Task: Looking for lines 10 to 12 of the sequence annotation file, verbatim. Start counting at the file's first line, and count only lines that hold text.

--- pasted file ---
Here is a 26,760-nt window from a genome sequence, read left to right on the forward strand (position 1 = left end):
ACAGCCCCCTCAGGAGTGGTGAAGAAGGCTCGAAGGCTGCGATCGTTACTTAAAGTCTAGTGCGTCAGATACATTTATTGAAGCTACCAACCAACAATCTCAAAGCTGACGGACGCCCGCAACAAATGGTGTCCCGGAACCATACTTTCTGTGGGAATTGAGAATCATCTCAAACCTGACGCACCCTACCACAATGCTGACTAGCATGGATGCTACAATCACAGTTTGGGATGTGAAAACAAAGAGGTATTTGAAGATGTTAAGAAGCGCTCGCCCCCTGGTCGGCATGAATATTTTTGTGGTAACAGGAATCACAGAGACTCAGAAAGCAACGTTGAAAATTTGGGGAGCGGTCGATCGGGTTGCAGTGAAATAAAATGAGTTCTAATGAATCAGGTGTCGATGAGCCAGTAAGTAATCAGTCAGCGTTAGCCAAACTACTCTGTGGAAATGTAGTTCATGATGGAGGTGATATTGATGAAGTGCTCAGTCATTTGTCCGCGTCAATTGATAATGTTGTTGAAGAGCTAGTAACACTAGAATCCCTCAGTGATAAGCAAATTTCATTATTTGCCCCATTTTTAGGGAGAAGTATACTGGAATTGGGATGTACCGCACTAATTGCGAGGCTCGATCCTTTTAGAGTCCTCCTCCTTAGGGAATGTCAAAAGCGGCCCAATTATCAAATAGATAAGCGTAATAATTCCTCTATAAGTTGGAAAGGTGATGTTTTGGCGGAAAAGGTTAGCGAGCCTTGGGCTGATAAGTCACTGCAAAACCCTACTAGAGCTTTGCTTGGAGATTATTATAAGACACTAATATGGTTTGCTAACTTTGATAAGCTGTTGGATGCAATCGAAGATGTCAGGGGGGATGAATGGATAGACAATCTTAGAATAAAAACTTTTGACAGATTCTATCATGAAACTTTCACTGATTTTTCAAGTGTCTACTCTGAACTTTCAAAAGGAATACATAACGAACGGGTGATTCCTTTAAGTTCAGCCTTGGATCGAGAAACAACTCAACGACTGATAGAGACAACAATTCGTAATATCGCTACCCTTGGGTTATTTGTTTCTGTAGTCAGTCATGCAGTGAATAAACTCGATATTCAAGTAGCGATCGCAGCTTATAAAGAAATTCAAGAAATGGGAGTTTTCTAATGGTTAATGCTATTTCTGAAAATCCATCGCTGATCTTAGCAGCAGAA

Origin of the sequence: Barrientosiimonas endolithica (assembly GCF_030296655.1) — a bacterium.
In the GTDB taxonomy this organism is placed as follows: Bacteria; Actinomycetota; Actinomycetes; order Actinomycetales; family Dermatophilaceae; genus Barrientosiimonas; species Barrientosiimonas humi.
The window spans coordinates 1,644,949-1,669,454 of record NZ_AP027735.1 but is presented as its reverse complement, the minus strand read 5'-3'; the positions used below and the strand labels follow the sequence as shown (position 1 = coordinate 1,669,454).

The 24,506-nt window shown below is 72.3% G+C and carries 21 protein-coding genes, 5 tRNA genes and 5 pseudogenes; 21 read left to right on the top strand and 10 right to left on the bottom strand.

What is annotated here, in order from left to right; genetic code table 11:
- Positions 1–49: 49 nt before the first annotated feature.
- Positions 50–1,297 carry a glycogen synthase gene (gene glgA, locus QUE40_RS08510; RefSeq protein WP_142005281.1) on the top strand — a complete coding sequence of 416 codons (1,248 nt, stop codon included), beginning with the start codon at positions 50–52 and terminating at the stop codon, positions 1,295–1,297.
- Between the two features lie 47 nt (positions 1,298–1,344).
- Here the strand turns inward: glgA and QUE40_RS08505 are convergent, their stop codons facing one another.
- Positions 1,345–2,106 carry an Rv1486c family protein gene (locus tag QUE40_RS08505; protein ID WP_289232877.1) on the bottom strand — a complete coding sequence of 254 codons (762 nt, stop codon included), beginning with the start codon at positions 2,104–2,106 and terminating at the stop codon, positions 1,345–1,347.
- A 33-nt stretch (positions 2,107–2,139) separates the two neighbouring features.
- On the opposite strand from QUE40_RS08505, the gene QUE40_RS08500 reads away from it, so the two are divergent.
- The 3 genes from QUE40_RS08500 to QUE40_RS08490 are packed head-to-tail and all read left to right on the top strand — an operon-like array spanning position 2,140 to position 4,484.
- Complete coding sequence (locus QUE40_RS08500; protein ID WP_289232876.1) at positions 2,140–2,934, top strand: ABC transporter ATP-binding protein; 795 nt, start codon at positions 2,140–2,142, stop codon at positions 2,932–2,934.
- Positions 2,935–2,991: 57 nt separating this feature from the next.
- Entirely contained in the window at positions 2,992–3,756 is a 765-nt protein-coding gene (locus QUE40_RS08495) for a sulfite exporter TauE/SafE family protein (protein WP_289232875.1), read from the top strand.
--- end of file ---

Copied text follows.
- Between the two features lie 47 nt (positions 1,298–1,344).
- Here the strand turns inward: glgA and QUE40_RS08505 are convergent, their stop codons facing one another.
- Positions 1,345–2,106 carry an Rv1486c family protein gene (locus tag QUE40_RS08505; protein ID WP_289232877.1) on the bottom strand — a complete coding sequence of 254 codons (762 nt, stop codon included), beginning with the start codon at positions 2,104–2,106 and terminating at the stop codon, positions 1,345–1,347.